When George Lailey died in 1958 a craft going back more than 2000 years died with him. He was the last person in England to make a living turning wooden bowls on a foot powered pole lathe. In medieval times nearly everybody in Britain ate from wooden bowls every day. They were beautiful, functional bowls that linger on in memories of Goldilocks but were killed off by the industrial revolution and cheap pottery.
I became fascinated by the craft whilst working in woodland conservation and set about reviving the lost technique, first learning the blacksmithing skills I needed to forge the specialised turning tools.
Like the old turners I use no sandpaper relying entirely on the sharpness of my tools to get a clean cut finish. Bowls made in this way have a very distinctive character with the marks of the tools being clearly visible, like hand thrown pottery or blown glass.
December 15th 2008 was exactly fifty years since the ‘last bowlturner’ George Lailey died aged 89. I felt I should mark the occasion with something special so I made this nesting set of bowls in spalted beech.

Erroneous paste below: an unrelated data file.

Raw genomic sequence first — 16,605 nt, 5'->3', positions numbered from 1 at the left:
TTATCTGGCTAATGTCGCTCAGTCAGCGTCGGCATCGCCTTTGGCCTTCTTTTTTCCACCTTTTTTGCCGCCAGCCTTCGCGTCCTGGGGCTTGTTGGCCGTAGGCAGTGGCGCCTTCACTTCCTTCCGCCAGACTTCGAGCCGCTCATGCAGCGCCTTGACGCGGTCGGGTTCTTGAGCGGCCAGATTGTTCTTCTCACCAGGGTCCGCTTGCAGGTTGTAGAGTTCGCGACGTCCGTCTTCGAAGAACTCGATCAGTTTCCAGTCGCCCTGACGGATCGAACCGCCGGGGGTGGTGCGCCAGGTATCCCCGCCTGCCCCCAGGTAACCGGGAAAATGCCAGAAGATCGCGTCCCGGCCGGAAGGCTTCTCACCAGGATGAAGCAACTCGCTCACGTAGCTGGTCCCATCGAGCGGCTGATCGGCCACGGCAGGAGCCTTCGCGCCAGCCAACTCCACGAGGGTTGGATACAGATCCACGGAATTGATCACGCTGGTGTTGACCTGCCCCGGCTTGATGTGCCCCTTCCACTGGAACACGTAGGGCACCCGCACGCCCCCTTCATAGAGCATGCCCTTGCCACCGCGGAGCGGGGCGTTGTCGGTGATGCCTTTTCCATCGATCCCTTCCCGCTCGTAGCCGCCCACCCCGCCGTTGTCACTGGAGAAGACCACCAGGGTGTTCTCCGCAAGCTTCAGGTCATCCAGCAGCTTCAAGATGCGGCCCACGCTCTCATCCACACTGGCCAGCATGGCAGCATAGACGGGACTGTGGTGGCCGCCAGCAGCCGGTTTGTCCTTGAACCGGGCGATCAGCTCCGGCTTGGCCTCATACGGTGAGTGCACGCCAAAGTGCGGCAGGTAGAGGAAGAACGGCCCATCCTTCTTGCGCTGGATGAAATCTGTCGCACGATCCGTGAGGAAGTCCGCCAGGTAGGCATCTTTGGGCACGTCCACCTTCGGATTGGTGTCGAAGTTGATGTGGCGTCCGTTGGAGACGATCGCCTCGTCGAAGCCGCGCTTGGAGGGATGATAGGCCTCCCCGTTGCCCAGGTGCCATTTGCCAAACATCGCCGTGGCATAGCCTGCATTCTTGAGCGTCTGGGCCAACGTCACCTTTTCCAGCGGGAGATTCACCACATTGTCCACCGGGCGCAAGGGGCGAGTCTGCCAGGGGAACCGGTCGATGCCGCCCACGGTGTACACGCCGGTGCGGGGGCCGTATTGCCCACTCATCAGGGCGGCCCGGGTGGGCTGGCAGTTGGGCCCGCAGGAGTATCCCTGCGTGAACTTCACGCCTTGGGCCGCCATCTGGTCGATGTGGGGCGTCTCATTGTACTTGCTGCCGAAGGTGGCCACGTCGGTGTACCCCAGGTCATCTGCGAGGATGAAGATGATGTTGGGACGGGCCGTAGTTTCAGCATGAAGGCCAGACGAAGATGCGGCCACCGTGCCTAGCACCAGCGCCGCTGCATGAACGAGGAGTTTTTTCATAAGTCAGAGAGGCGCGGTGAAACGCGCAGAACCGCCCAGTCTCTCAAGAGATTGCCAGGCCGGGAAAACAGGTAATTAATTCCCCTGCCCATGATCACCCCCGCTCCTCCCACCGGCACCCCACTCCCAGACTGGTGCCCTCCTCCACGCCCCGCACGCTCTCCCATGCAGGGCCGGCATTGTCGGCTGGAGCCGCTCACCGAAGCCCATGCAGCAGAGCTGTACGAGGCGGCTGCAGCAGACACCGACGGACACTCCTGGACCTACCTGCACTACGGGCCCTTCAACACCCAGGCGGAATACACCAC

These are cut from one block of wood, one from inside the next, using special curved tools which I forge myself. A big nest like this – the largest bowl is just over seventeen inches in diameter – starts with such a large block of wood it is difficult to lift it onto the lathe.
Not only does this make very efficient use of the wood, but it also means the grain pattern runs through the bowls making a very special matching set.
This video shows how this unique set of bowls was made. I occasionally have these special sets available in the shop.